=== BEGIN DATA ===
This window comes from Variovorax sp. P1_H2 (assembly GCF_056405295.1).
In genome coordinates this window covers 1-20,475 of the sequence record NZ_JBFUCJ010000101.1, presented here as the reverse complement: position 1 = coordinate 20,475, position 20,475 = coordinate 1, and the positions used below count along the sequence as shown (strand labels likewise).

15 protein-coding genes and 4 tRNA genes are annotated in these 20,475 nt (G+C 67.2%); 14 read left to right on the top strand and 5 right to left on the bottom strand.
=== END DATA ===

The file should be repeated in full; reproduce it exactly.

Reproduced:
This window comes from Variovorax sp. P1_H2 (assembly GCF_056405295.1).
In genome coordinates this window covers 1-20,475 of the sequence record NZ_JBFUCJ010000101.1, presented here as the reverse complement: position 1 = coordinate 20,475, position 20,475 = coordinate 1, and the positions used below count along the sequence as shown (strand labels likewise).

15 protein-coding genes and 4 tRNA genes are annotated in these 20,475 nt (G+C 67.2%); 14 read left to right on the top strand and 5 right to left on the bottom strand.